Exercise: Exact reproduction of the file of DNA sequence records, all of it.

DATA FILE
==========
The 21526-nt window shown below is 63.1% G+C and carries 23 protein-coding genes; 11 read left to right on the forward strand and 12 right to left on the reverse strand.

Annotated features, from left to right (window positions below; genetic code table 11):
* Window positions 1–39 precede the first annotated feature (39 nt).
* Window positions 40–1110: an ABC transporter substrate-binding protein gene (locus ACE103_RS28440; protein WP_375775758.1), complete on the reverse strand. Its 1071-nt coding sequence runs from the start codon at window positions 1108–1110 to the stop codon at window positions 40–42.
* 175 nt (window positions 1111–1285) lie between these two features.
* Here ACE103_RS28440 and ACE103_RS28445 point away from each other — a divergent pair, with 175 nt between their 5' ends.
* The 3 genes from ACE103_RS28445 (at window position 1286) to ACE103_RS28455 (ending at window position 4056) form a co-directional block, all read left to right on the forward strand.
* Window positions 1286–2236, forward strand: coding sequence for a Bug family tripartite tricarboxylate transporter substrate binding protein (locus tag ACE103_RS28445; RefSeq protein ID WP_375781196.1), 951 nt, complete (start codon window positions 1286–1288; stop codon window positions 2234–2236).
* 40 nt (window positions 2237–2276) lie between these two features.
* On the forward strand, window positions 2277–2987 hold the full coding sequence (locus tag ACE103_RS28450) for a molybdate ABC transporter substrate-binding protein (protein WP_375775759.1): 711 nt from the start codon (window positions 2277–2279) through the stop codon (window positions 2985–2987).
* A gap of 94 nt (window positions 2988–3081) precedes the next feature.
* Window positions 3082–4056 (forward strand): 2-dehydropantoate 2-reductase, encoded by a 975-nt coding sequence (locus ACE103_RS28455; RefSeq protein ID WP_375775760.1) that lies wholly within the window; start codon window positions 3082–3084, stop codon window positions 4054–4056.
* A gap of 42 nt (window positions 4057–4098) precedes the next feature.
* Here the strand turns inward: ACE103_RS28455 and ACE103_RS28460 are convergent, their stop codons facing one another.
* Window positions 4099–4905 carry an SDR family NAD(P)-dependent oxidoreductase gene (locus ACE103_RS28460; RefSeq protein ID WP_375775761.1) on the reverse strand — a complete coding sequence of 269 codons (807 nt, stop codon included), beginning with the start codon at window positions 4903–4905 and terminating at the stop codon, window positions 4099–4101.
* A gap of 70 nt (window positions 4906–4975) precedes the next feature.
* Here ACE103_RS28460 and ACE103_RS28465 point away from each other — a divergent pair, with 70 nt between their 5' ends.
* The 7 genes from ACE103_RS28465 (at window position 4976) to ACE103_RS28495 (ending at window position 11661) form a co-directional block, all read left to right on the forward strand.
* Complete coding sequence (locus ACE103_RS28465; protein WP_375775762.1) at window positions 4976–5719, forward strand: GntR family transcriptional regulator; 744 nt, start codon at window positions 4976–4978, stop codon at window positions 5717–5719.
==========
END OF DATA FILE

The 21526-nt window shown below is 63.1% G+C and carries 23 protein-coding genes; 11 read left to right on the forward strand and 12 right to left on the reverse strand.

Annotated features, from left to right (window positions below; genetic code table 11):
* Window positions 1–39 precede the first annotated feature (39 nt).
* Window positions 40–1110: an ABC transporter substrate-binding protein gene (locus ACE103_RS28440; protein WP_375775758.1), complete on the reverse strand. Its 1071-nt coding sequence runs from the start codon at window positions 1108–1110 to the stop codon at window positions 40–42.
* 175 nt (window positions 1111–1285) lie between these two features.
* Here ACE103_RS28440 and ACE103_RS28445 point away from each other — a divergent pair, with 175 nt between their 5' ends.
* The 3 genes from ACE103_RS28445 (at window position 1286) to ACE103_RS28455 (ending at window position 4056) form a co-directional block, all read left to right on the forward strand.
* Window positions 1286–2236, forward strand: coding sequence for a Bug family tripartite tricarboxylate transporter substrate binding protein (locus tag ACE103_RS28445; RefSeq protein ID WP_375781196.1), 951 nt, complete (start codon window positions 1286–1288; stop codon window positions 2234–2236).
* 40 nt (window positions 2237–2276) lie between these two features.
* On the forward strand, window positions 2277–2987 hold the full coding sequence (locus tag ACE103_RS28450) for a molybdate ABC transporter substrate-binding protein (protein WP_375775759.1): 711 nt from the start codon (window positions 2277–2279) through the stop codon (window positions 2985–2987).
* A gap of 94 nt (window positions 2988–3081) precedes the next feature.
* Window positions 3082–4056 (forward strand): 2-dehydropantoate 2-reductase, encoded by a 975-nt coding sequence (locus ACE103_RS28455; RefSeq protein ID WP_375775760.1) that lies wholly within the window; start codon window positions 3082–3084, stop codon window positions 4054–4056.
* A gap of 42 nt (window positions 4057–4098) precedes the next feature.
* Here the strand turns inward: ACE103_RS28455 and ACE103_RS28460 are convergent, their stop codons facing one another.
* Window positions 4099–4905 carry an SDR family NAD(P)-dependent oxidoreductase gene (locus ACE103_RS28460; RefSeq protein ID WP_375775761.1) on the reverse strand — a complete coding sequence of 269 codons (807 nt, stop codon included), beginning with the start codon at window positions 4903–4905 and terminating at the stop codon, window positions 4099–4101.
* A gap of 70 nt (window positions 4906–4975) precedes the next feature.
* Here ACE103_RS28460 and ACE103_RS28465 point away from each other — a divergent pair, with 70 nt between their 5' ends.
* The 7 genes from ACE103_RS28465 (at window position 4976) to ACE103_RS28495 (ending at window position 11661) form a co-directional block, all read left to right on the forward strand.
* Complete coding sequence (locus ACE103_RS28465; protein WP_375775762.1) at window positions 4976–5719, forward strand: GntR family transcriptional regulator; 744 nt, start codon at window positions 4976–4978, stop codon at window positions 5717–5719.